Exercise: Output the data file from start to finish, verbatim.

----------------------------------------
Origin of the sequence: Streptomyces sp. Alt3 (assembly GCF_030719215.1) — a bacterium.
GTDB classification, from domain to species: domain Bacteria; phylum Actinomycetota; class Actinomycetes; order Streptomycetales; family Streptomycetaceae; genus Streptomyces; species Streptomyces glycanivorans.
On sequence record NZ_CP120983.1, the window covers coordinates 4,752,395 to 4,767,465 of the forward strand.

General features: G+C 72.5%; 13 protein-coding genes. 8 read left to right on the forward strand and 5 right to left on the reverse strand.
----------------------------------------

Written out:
Origin of the sequence: Streptomyces sp. Alt3 (assembly GCF_030719215.1) — a bacterium.
GTDB classification, from domain to species: domain Bacteria; phylum Actinomycetota; class Actinomycetes; order Streptomycetales; family Streptomycetaceae; genus Streptomyces; species Streptomyces glycanivorans.
On sequence record NZ_CP120983.1, the window covers coordinates 4,752,395 to 4,767,465 of the forward strand.

General features: G+C 72.5%; 13 protein-coding genes. 8 read left to right on the forward strand and 5 right to left on the reverse strand.